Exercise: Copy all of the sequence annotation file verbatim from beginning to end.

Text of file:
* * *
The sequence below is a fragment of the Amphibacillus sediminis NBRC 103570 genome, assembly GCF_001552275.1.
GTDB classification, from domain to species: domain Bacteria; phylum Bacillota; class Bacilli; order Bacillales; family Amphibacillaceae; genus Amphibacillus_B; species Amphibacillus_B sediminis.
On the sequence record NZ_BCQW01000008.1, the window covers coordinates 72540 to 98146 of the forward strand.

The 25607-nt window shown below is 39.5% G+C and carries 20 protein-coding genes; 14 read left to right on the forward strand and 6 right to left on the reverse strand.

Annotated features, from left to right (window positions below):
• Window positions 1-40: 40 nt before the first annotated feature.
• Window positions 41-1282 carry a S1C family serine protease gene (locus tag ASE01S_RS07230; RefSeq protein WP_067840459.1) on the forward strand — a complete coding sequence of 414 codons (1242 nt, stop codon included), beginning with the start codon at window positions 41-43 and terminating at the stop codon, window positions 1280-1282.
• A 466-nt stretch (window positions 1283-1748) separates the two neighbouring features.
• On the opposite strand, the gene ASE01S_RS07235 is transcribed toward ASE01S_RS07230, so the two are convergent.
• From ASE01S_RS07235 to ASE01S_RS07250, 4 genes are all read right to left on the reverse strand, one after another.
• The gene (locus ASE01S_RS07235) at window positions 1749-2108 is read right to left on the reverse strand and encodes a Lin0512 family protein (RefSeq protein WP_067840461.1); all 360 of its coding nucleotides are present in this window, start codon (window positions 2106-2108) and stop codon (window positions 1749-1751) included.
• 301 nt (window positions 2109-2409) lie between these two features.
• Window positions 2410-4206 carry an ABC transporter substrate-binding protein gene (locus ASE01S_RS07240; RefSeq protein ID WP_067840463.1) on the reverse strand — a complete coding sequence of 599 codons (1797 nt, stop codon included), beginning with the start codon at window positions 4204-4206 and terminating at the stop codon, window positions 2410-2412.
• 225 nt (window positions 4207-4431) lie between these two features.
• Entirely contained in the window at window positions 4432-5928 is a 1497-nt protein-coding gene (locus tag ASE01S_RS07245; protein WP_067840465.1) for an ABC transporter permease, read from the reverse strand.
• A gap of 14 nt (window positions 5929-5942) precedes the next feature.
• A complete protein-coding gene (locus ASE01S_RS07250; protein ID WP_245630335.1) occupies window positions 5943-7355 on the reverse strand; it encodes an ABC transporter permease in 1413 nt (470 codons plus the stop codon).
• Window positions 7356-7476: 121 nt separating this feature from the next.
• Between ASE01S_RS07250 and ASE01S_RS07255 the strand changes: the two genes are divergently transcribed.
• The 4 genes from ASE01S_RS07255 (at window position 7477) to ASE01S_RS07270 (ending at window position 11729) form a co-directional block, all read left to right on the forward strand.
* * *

The sequence below is a fragment of the Amphibacillus sediminis NBRC 103570 genome, assembly GCF_001552275.1.
GTDB classification, from domain to species: domain Bacteria; phylum Bacillota; class Bacilli; order Bacillales; family Amphibacillaceae; genus Amphibacillus_B; species Amphibacillus_B sediminis.
On the sequence record NZ_BCQW01000008.1, the window covers coordinates 72540 to 98146 of the forward strand.

The 25607-nt window shown below is 39.5% G+C and carries 20 protein-coding genes; 14 read left to right on the forward strand and 6 right to left on the reverse strand.

Annotated features, from left to right (window positions below):
• Window positions 1-40: 40 nt before the first annotated feature.
• Window positions 41-1282 carry a S1C family serine protease gene (locus tag ASE01S_RS07230; RefSeq protein WP_067840459.1) on the forward strand — a complete coding sequence of 414 codons (1242 nt, stop codon included), beginning with the start codon at window positions 41-43 and terminating at the stop codon, window positions 1280-1282.
• A 466-nt stretch (window positions 1283-1748) separates the two neighbouring features.
• On the opposite strand, the gene ASE01S_RS07235 is transcribed toward ASE01S_RS07230, so the two are convergent.
• From ASE01S_RS07235 to ASE01S_RS07250, 4 genes are all read right to left on the reverse strand, one after another.
• The gene (locus ASE01S_RS07235) at window positions 1749-2108 is read right to left on the reverse strand and encodes a Lin0512 family protein (RefSeq protein WP_067840461.1); all 360 of its coding nucleotides are present in this window, start codon (window positions 2106-2108) and stop codon (window positions 1749-1751) included.
• 301 nt (window positions 2109-2409) lie between these two features.
• Window positions 2410-4206 carry an ABC transporter substrate-binding protein gene (locus ASE01S_RS07240; RefSeq protein ID WP_067840463.1) on the reverse strand — a complete coding sequence of 599 codons (1797 nt, stop codon included), beginning with the start codon at window positions 4204-4206 and terminating at the stop codon, window positions 2410-2412.
• 225 nt (window positions 4207-4431) lie between these two features.
• Entirely contained in the window at window positions 4432-5928 is a 1497-nt protein-coding gene (locus tag ASE01S_RS07245; protein WP_067840465.1) for an ABC transporter permease, read from the reverse strand.
• A gap of 14 nt (window positions 5929-5942) precedes the next feature.
• A complete protein-coding gene (locus ASE01S_RS07250; protein ID WP_245630335.1) occupies window positions 5943-7355 on the reverse strand; it encodes an ABC transporter permease in 1413 nt (470 codons plus the stop codon).
• Window positions 7356-7476: 121 nt separating this feature from the next.
• Between ASE01S_RS07250 and ASE01S_RS07255 the strand changes: the two genes are divergently transcribed.
• The 4 genes from ASE01S_RS07255 (at window position 7477) to ASE01S_RS07270 (ending at window position 11729) form a co-directional block, all read left to right on the forward strand.